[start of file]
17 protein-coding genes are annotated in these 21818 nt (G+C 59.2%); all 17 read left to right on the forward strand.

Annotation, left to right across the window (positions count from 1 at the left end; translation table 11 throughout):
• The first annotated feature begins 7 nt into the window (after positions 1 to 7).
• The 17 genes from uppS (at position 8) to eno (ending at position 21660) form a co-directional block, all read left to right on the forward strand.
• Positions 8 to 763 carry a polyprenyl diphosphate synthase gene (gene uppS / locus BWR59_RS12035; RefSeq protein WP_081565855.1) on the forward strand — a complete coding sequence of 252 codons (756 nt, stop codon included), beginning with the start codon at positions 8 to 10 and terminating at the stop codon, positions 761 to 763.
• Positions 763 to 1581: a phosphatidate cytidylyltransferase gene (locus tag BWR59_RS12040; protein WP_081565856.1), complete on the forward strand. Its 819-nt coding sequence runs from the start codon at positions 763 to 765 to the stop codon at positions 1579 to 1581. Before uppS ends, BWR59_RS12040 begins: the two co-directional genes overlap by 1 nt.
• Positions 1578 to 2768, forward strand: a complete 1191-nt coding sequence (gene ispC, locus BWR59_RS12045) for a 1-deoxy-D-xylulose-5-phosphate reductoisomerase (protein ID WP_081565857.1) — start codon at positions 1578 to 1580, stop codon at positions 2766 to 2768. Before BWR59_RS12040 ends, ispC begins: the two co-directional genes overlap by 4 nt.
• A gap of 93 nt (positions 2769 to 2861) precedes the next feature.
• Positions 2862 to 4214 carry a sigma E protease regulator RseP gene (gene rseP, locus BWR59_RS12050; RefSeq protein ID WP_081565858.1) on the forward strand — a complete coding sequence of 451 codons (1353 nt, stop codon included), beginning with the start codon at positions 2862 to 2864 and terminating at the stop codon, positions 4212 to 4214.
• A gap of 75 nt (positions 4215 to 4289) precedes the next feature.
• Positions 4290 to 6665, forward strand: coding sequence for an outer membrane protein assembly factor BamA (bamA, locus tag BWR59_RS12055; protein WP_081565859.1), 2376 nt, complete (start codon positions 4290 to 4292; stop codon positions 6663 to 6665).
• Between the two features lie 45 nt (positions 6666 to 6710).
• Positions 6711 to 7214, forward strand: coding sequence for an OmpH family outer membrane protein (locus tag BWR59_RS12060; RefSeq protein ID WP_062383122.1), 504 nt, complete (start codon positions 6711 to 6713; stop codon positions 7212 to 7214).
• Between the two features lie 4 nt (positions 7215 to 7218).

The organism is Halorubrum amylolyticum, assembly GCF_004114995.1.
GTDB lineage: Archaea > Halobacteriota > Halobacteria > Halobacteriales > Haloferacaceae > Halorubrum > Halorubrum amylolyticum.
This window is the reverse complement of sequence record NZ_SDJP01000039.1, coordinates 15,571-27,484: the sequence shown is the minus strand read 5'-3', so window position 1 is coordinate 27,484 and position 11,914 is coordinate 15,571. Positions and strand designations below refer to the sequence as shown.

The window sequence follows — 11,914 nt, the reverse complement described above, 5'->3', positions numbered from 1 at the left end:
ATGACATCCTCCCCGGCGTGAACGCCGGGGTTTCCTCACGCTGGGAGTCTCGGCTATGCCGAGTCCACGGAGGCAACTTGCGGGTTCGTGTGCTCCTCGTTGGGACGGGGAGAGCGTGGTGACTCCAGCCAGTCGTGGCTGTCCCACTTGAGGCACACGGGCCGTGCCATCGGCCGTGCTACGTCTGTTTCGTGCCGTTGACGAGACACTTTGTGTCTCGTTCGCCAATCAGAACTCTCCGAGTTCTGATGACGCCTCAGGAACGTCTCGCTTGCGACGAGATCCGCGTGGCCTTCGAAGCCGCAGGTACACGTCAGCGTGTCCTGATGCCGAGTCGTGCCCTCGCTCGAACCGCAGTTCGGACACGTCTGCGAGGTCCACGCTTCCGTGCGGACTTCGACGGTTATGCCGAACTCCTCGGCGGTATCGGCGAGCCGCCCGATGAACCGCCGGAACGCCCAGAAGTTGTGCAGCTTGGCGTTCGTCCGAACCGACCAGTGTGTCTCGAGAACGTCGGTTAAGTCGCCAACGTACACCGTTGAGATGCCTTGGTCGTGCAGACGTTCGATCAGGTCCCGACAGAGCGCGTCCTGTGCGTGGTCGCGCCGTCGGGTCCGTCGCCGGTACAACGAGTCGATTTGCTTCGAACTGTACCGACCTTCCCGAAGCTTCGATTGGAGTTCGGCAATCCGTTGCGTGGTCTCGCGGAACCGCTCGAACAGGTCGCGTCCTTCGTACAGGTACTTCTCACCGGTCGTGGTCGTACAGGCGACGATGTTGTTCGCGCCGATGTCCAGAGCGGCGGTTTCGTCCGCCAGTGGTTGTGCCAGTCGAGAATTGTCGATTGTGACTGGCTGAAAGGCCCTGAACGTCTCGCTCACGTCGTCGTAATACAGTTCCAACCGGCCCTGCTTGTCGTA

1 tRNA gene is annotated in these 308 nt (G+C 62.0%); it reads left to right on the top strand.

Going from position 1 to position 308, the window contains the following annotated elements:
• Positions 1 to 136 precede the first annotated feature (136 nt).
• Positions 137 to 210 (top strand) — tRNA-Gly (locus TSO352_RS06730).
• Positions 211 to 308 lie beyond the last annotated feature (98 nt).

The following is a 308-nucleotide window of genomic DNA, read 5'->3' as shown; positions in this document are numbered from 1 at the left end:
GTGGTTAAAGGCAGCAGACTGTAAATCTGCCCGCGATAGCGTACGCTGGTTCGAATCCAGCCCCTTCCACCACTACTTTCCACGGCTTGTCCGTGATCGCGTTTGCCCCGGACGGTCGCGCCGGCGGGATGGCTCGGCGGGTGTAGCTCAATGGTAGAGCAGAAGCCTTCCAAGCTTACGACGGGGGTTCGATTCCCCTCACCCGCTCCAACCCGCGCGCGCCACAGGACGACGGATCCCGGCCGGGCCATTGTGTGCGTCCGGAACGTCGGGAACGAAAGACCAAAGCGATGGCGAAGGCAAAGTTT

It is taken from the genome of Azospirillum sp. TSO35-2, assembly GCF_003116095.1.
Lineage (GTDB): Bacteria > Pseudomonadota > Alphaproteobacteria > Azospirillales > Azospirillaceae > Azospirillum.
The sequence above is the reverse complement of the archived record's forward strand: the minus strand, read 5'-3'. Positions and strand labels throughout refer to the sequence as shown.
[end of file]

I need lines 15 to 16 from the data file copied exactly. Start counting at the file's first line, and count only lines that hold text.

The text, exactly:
The organism is Halorubrum amylolyticum, assembly GCF_004114995.1.
GTDB lineage: Archaea > Halobacteriota > Halobacteria > Halobacteriales > Haloferacaceae > Halorubrum > Halorubrum amylolyticum.